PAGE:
Take the 2-minute tour ×
Stack Overflow is a question and answer site for professional and enthusiast programmers. It's 100% free, no registration required.

I have a text file which has data as follows:

Surrender~abc~nov@2012
Surrender~bnc~bhdgvx
Surrender~nkhjb~bcdjh
.
.
.

I want to separate the data row by row and store second and third column values in Hashmap as 2nd -> key and 3rd -> value and check if the value entered by user exist in the Hashmap and return true.

I tried following but getting java.lang.ArrayIndexOutOfBoundsException: 3..Please guide.

HashMap hm = new HashMap();
FileInputStream fstream = new FileInputStream("Surrender.txt");
DataInputStream in = new DataInputStream(fstream);
BufferedReader br = new BufferedReader(new InputStreamReader(in));

String strLine;
while ((strLine = br.readLine()) != null)   {
    String[] parts = strLine.split("~");
    for (int i = 0; i <= parts.length; i++) {
       if(!parts[i].equalsIgnoreCase("Surrender")){
    String key=parts[i];
    String value=parts[i++];
    if(key!=null && value!=null)
    hm.put(key,value);
}
    }
}

System.out.println("HashMap size..." + hm.size());
in.close();
share|improve this question
2  
Don't use the Hashmap without type parameters. also you increment i within the loop also, therefore overstepping array bounds. –  jlordo Nov 5 '12 at 11:13
    
i <= parts.length ... Edit : and ++i doesn't do what you want. –  njzk2 Nov 5 '12 at 11:15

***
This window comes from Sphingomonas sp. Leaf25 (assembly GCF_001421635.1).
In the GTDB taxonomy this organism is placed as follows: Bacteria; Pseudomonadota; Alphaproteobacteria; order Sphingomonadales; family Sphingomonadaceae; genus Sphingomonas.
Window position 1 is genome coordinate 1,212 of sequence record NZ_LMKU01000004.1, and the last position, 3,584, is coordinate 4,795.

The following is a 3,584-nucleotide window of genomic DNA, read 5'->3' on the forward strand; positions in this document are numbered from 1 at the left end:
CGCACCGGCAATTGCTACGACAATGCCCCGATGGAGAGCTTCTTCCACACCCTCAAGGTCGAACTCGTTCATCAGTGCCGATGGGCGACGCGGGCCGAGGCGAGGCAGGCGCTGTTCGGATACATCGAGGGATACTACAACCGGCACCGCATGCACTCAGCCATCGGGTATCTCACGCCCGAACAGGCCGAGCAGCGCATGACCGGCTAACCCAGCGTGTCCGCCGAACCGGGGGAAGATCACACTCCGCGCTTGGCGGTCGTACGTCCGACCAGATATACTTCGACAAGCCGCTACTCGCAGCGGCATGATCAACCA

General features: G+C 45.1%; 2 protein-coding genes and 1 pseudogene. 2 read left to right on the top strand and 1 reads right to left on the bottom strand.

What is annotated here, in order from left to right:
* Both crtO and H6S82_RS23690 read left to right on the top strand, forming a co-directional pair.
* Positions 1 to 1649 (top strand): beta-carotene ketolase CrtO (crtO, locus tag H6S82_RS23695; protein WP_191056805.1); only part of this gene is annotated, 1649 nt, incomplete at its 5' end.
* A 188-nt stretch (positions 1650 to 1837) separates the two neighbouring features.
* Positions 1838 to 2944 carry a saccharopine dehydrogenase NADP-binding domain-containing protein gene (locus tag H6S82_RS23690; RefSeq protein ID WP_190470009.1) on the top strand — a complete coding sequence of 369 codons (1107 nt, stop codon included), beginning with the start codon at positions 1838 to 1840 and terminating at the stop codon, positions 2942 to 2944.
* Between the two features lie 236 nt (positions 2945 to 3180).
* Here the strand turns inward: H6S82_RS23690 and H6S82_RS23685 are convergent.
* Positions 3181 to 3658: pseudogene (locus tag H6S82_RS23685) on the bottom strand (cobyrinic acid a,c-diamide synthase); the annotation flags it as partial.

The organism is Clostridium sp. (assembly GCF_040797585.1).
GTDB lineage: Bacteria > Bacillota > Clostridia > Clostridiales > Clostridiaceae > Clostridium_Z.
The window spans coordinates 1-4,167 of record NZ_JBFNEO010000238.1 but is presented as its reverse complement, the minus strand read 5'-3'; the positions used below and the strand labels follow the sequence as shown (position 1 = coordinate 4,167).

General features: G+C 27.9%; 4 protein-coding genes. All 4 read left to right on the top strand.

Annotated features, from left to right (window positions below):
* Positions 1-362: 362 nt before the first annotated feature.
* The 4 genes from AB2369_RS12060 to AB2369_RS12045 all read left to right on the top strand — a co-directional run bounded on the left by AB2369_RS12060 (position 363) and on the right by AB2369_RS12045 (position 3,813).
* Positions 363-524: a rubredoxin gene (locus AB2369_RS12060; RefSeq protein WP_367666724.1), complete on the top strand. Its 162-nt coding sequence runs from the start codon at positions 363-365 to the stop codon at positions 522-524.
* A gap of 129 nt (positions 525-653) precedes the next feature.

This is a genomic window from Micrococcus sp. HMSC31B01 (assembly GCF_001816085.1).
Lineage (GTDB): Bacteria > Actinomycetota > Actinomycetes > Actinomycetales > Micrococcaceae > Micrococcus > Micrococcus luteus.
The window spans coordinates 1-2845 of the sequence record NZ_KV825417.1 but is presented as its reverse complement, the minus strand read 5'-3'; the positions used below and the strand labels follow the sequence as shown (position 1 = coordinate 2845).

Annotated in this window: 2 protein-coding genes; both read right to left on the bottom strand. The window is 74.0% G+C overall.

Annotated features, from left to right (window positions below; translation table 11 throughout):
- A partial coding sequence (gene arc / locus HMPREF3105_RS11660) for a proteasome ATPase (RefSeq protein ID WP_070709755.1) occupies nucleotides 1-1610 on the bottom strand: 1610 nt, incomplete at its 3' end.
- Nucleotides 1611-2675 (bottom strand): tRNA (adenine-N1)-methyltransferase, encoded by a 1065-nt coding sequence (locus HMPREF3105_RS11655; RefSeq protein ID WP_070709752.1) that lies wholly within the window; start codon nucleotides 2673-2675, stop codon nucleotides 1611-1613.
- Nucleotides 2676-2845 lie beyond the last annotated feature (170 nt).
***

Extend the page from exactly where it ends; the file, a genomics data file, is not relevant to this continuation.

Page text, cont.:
3 Answers 3

up vote 2 down vote accepted

Since each of your lines looks like this:

Surrender~abc~nov@2012

there are three parts after splitting by ~:

  • Surrender
  • abc
  • nov@2012

These parts are numberd from 0 to 2.

Solution: Don't loop over the parts. Do this instead:

hm.put(parts[1], parts[2]);

Drop these lines:

for (int i=0;i<=parts.length;i++) {
    if (!parts[i].equalsIgnoreCase("Surrender")) {
        hm.put(parts[i], parts[++i]);
    }
}

Note: Use a generic Map:

Map<String, String> hm = new HashMap<>(); // Java 7
share|improve this answer
3  
Still it's worth checking the size of parts array. When line is badly formatted he will still get that exception. –  Maciej Ziarko Nov 5 '12 at 11:14
    
@MaciejZiarko True. The data provided in the question is always three parts long, though. –  user647772 Nov 5 '12 at 11:16

Replace this:

for (int i = 0; i <= parts.length; i++) {
    if (!parts[i].equalsIgnoreCase("Surrender")) {
        hm.put(parts[i], parts[++i]);
    }
}

with

if (parts.length > 2 && !parts[0].equalsIgnoreCase("Surrender")) {
    hm.put(parts[1], parts[2]);
}

If The data provided in the question is always three parts long you can skip parts.length > 2

share|improve this answer
1  
Also, declare your HashMap as Generic, and use Map as reference type like this: - Map<String, String> hm = new HashMap<String, String>();. It is considered as good practice. –  Rohit Jain Nov 5 '12 at 11:16
    
Agree with you. –  CAMOBAP Nov 5 '12 at 11:19

First, please use types on your HashMap...

HashMap<String, String> hm = new HashMap<String, String>();

Second, why loop through the split array if its fixed size? I also believe you create problems for yourself when you access an element with [++i], which increments your counter. On the last iteration of the loop through the split, this may put it out of bounds.

Try something like:

if (parts[0].equalsIgnoreCase("Surrender")) {
    hm.put(parts[1], parts[2]);
}
share|improve this answer

Your Answer

 
discard

By posting your answer, you agree to the privacy policy and terms of service.

Not the answer you're looking for? Browse other questions tagged or ask your own question.